Thursday, 12 February 2004

Questions (13, 14)

Paul McGrath

Question:

10 Mr. P. McGrath asked the Minister for Foreign Affairs his views on the recent meeting of the Government and the Democratic Unionist Party in London; and if he will make a statement on the matter. [4307/04]

View answer

Jan O'Sullivan

Question:

52 Ms O'Sullivan asked the Minister for Foreign Affairs the matters discussed and conclusions reached at his meeting with a delegation from the Democratic Unionist Party in London on 29 January 2004; and if he will make a statement on the matter. [4200/04]

View answer

Written answers (Question to Minister for Foreign)

I propose to take Questions Nos. 10 and 52 together.

On 29 January, the Taoiseach, accompanied by myself, the Minister for Justice, Equality and Law Reform, Deputy McDowell, and Minister of State, Deputy Kitt, met with a DUP delegation, led by Dr. Ian Paisley at the Embassy of Ireland in London. Dr. Paisley was accompanied by fellow MPs Peter Robinson, Nigel Dodds, Iris Robinson, Gregory Campbell and Jeffrey Donaldson.

The meeting, which was the first contact between the DUP and the Government since the agreement was signed, was constructive and positive in tone. While these discussions were of an exploratory nature, we saw this as a very valuable opportunity to open a sustained dialogue with the DUP. We are keen to develop and maintain good relations with the party based on mutual respect.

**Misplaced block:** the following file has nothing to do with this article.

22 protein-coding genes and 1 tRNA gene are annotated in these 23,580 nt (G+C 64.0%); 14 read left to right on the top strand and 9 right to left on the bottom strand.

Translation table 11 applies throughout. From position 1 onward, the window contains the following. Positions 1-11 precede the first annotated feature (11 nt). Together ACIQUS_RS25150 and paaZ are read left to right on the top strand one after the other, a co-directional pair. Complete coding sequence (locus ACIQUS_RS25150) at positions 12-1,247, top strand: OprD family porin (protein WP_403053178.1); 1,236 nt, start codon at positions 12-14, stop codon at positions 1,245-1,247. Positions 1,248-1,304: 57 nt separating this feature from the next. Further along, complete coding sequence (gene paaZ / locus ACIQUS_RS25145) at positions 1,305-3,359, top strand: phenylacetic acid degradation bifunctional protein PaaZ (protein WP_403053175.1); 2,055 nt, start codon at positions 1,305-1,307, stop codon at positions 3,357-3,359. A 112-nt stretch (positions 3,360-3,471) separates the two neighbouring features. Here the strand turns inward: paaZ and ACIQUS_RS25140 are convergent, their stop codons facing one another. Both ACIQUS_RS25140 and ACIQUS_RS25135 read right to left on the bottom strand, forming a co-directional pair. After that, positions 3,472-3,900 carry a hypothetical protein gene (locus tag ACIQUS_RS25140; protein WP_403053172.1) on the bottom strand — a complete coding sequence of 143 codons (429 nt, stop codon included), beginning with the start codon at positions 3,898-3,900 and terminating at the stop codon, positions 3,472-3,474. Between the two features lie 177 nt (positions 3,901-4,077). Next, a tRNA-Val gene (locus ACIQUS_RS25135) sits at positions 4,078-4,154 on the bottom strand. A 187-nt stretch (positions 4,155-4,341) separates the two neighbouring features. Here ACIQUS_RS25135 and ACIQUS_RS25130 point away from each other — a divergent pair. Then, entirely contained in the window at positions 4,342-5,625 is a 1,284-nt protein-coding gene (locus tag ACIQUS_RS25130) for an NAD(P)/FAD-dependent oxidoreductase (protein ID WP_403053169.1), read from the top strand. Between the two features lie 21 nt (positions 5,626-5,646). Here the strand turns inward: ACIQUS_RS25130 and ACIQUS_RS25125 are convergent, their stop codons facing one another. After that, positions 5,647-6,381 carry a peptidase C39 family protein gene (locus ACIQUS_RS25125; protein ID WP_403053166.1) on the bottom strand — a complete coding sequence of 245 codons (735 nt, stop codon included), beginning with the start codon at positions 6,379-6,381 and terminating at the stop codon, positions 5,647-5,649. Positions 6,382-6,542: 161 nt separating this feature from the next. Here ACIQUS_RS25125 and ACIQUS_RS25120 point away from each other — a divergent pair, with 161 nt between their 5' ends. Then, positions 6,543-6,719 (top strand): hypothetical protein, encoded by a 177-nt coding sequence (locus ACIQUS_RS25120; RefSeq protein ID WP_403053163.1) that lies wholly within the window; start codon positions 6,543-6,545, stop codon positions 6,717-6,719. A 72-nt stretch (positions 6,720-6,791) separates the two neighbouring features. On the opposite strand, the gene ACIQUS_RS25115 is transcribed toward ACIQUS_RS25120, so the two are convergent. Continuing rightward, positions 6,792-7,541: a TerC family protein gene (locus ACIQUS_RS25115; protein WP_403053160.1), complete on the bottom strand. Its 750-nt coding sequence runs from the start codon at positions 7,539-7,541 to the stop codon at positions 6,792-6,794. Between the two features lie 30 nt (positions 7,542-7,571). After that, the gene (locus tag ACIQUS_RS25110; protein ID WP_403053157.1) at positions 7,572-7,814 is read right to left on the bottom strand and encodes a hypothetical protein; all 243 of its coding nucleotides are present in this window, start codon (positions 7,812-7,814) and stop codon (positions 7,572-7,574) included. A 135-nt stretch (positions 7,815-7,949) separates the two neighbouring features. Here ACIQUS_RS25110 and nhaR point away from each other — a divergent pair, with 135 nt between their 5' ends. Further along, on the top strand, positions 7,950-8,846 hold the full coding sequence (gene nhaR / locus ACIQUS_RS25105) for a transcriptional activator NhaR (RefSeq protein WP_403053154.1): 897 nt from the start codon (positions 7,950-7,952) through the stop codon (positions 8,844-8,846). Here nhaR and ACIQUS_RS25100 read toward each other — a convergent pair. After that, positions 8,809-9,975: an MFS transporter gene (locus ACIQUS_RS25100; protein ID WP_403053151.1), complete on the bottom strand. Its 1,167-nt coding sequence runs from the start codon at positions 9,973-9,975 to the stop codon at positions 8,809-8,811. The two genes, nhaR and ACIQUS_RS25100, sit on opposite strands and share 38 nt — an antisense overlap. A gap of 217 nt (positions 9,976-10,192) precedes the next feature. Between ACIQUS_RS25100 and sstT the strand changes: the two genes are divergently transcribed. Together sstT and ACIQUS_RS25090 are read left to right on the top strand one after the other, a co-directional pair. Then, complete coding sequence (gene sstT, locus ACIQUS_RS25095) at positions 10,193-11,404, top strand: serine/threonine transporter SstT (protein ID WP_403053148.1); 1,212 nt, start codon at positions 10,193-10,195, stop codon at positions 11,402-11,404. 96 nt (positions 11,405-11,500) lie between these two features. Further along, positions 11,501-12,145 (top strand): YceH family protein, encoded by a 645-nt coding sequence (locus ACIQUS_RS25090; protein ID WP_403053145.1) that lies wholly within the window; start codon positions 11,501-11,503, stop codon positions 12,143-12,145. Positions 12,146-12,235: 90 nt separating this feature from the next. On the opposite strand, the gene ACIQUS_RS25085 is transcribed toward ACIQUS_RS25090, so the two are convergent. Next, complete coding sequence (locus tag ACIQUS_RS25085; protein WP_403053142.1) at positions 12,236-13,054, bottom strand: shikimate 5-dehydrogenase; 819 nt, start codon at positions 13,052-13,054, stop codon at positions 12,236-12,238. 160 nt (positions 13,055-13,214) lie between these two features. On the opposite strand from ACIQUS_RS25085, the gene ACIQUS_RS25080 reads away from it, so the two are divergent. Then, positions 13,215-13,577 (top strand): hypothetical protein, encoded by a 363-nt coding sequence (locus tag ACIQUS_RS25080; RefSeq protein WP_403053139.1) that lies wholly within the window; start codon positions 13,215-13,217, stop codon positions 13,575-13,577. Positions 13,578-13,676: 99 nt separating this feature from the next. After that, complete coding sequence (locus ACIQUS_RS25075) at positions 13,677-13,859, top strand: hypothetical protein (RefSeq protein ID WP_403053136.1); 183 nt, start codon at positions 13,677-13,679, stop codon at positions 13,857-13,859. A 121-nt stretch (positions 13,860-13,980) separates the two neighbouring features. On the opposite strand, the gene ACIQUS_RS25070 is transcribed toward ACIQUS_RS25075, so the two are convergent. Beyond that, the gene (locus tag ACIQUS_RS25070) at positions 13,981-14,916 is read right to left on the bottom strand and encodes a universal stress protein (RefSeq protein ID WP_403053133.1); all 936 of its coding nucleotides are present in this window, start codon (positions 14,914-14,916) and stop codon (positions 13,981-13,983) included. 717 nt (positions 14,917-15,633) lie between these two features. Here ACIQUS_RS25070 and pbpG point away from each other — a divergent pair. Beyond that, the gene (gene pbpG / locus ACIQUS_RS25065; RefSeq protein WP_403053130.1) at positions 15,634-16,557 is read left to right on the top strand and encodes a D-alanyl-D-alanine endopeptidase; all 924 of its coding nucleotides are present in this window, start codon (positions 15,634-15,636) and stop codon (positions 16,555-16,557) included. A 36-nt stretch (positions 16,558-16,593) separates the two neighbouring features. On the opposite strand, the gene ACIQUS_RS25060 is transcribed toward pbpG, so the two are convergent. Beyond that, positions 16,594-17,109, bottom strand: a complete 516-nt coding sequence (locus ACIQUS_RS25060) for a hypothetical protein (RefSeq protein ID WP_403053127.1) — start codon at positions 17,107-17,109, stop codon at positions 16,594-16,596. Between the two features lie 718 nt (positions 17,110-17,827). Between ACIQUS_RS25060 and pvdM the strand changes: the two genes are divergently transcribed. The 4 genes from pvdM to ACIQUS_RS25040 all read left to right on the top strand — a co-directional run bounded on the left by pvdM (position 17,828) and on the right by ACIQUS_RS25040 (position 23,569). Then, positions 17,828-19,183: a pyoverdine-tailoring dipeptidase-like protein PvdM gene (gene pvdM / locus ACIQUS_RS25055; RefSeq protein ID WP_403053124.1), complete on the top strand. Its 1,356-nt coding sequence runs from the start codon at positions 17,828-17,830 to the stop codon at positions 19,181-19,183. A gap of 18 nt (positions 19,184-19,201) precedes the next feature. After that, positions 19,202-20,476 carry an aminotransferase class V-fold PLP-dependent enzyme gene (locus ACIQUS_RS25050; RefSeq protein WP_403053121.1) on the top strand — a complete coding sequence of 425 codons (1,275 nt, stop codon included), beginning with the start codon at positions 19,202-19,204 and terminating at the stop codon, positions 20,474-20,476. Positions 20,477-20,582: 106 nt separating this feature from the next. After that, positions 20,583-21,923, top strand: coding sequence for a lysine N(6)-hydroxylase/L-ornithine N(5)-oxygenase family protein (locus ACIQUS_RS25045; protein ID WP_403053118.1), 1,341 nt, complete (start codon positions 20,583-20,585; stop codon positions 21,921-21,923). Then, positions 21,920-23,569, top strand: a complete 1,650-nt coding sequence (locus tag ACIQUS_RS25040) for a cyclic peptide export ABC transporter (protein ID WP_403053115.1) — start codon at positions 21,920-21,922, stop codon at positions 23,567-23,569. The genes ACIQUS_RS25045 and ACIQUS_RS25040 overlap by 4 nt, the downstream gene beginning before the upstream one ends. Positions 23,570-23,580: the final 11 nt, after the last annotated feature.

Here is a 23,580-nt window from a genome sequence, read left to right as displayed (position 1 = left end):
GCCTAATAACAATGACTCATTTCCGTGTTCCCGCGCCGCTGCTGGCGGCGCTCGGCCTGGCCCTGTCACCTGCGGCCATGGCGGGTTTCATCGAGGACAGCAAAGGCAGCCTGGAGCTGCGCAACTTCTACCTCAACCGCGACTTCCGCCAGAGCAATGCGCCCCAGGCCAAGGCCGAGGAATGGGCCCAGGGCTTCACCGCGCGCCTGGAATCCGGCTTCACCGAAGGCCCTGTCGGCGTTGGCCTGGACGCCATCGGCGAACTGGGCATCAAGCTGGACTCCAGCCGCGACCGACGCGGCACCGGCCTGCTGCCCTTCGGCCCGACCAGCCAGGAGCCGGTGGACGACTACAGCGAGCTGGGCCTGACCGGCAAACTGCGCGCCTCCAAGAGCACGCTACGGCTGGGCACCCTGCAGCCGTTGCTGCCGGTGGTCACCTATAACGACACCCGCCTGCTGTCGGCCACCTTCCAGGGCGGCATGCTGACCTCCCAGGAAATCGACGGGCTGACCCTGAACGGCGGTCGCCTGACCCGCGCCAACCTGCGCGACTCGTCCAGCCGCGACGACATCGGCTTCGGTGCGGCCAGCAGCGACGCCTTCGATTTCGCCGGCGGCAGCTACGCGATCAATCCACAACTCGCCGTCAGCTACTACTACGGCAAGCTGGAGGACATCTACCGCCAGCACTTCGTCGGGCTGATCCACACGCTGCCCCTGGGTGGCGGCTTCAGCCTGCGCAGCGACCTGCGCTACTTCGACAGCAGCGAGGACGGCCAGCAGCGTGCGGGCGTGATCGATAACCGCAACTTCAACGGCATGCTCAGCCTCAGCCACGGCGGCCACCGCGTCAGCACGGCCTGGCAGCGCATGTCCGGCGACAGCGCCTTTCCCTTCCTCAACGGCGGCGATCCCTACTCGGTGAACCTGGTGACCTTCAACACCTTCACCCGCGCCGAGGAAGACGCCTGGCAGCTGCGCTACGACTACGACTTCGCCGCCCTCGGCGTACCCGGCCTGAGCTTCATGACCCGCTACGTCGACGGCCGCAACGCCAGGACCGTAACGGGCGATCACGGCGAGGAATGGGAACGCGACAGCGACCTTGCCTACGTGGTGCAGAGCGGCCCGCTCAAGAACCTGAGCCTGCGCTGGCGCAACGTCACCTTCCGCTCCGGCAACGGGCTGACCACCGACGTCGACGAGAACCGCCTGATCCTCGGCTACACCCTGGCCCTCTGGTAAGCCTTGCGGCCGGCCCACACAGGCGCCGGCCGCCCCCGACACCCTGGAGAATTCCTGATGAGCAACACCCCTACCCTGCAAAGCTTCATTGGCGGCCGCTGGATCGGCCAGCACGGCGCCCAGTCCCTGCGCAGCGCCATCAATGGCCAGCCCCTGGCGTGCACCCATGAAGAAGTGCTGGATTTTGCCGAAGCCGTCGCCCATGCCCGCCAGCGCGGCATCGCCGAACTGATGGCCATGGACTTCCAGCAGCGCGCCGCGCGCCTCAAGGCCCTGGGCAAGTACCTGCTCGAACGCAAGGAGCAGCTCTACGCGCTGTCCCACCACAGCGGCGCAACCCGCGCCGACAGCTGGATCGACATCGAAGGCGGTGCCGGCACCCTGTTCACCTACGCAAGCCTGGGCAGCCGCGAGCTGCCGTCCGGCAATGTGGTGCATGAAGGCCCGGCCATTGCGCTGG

During the meeting, both sides discussed their broad approaches to the review of the agreement, which was subsequently convened on 3 February 2004. We said that we looked forward to engagement with DUP in the review and, as with all the other parties involved, would listen carefully and respectfully to their detailed proposals. We made it clear that both Governments were of the view the review should focus on the operation of the agreement, not its fundamentals. During the discussion, the DUP members emphasised that they would engage constructively and proactively in the review. They also restated their well known views in regard to the linkage between participation in Government and definitive closure of all paramilitary activity. In addition, they confirmed that, while they saw no role for the Irish Government in regard to Strand 1 matters, they were willing to have dialogue with us in regard issues pertaining to Strands 2 and 3.

Together with the Secretary of State, I had a further opportunity to meet a DUP delegation, led by Dr. Paisley, earlier this week in Belfast. This trilateral meeting took place in the context of the current review process and was focused on Strands 2 and 3 and other aspects of the agreement. Due to schedule constraints, the meeting was relatively brief. However a further trilateral meeting has been scheduled with the DUP for 24 February.

As the Taoiseach has already stated, we look forward to broadening and deepening our contacts with the DUP in the period immediately ahead.